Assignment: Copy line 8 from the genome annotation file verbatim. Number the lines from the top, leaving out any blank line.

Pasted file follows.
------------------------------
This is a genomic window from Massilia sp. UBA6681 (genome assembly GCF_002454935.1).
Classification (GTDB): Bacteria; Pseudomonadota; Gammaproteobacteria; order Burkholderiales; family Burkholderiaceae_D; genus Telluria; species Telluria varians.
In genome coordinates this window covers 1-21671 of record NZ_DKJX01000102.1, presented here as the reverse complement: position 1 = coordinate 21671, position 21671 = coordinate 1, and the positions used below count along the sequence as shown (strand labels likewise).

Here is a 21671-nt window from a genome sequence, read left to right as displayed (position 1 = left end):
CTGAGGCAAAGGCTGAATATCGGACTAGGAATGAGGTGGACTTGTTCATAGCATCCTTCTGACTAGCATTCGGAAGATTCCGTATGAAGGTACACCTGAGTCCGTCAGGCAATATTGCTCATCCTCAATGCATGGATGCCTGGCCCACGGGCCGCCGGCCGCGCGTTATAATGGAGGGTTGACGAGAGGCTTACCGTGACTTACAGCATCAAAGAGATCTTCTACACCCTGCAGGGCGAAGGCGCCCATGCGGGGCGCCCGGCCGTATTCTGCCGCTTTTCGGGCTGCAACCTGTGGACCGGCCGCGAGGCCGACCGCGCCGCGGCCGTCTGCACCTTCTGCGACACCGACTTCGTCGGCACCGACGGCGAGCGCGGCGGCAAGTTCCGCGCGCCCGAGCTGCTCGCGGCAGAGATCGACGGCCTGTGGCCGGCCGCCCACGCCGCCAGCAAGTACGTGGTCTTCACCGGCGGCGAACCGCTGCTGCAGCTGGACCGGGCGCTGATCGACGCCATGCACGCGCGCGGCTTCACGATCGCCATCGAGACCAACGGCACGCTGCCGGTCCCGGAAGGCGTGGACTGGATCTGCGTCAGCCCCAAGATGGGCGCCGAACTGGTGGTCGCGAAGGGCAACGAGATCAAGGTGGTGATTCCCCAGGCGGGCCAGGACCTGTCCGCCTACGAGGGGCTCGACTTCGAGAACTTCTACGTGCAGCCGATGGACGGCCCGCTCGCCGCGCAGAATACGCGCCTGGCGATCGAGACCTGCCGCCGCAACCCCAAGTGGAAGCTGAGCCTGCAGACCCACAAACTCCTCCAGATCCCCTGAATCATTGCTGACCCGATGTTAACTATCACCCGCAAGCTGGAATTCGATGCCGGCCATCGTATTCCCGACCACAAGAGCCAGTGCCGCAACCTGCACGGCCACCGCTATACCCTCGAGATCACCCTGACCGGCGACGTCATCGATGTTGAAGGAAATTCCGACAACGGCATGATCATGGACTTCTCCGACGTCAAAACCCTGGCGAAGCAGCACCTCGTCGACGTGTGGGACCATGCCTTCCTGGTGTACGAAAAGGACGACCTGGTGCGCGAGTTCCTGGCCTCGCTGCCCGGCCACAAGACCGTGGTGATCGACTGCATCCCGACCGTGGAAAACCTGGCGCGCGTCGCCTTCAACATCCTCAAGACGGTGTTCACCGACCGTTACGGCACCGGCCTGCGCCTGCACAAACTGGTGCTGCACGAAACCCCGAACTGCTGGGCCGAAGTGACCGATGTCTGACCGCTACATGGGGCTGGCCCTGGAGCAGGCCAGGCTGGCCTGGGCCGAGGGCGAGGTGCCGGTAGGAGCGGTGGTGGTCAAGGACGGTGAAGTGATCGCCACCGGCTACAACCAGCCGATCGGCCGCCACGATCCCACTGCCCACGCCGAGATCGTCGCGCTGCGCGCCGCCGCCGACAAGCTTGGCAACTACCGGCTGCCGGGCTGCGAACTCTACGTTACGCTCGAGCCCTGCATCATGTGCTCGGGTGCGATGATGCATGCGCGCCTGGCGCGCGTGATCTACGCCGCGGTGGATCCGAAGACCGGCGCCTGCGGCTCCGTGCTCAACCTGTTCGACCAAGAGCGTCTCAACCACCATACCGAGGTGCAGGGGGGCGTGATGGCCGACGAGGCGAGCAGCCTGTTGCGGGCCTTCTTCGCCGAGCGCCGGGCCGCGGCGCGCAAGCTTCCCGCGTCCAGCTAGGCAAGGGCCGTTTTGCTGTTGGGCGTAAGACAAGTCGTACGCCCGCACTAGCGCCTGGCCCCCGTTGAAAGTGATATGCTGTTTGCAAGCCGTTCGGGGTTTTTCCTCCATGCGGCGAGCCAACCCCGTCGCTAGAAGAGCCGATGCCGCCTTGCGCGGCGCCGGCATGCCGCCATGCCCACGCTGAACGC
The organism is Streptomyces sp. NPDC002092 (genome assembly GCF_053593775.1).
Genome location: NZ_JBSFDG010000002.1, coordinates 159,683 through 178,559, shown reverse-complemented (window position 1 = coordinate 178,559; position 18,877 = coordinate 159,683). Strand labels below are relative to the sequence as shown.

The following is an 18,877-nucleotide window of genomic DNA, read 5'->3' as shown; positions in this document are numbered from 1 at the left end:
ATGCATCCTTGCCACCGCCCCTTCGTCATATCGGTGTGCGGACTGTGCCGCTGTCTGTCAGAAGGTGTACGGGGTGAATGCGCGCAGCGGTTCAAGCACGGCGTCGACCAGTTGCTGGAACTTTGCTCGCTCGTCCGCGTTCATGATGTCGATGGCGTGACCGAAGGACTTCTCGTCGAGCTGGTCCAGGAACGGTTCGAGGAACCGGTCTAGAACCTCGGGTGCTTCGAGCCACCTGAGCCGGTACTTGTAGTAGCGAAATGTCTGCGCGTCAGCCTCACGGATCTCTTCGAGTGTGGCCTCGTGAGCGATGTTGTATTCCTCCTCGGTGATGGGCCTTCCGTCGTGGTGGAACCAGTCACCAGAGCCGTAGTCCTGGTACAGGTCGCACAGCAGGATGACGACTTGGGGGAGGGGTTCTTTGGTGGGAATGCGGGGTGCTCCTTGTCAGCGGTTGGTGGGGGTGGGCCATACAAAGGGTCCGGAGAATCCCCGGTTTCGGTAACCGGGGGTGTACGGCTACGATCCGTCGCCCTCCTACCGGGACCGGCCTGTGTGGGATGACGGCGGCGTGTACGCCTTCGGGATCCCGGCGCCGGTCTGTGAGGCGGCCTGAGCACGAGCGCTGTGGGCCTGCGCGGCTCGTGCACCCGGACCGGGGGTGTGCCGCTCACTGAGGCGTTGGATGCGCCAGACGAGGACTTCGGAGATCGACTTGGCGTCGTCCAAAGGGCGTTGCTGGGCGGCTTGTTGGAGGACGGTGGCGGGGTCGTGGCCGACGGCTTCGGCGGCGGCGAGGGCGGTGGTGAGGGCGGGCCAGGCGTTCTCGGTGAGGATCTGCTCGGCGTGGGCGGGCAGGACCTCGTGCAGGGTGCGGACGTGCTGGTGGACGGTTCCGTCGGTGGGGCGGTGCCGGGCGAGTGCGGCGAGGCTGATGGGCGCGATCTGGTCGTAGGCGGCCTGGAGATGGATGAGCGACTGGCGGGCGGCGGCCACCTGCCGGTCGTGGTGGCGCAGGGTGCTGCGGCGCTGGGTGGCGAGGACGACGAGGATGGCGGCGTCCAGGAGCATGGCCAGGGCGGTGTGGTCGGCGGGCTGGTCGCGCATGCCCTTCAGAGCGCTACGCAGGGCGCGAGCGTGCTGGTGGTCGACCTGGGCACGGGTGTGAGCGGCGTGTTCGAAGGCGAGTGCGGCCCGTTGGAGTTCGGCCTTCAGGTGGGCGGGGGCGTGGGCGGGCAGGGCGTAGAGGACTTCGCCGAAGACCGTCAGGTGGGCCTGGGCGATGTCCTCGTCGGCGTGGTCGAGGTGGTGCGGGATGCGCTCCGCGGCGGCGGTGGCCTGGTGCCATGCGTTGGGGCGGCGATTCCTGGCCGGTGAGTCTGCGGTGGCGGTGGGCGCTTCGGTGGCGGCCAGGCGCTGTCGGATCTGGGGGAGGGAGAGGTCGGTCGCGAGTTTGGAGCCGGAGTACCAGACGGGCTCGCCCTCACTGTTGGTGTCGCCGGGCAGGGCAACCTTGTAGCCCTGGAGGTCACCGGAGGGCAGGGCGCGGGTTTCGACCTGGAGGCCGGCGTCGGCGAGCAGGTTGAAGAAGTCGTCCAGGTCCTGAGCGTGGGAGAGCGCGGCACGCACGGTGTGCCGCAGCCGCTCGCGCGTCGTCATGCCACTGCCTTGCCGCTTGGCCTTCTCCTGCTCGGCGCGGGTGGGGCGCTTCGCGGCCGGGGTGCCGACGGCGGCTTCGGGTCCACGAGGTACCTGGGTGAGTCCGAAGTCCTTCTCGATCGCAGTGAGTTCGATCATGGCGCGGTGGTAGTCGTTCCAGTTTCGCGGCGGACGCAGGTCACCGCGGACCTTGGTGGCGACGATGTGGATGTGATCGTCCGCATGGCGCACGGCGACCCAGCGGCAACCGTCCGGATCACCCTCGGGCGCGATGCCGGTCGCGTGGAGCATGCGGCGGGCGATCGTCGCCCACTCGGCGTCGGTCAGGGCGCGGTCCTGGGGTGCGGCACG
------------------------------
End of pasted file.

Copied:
The following is an 18,877-nucleotide window of genomic DNA, read 5'->3' as shown; positions in this document are numbered from 1 at the left end: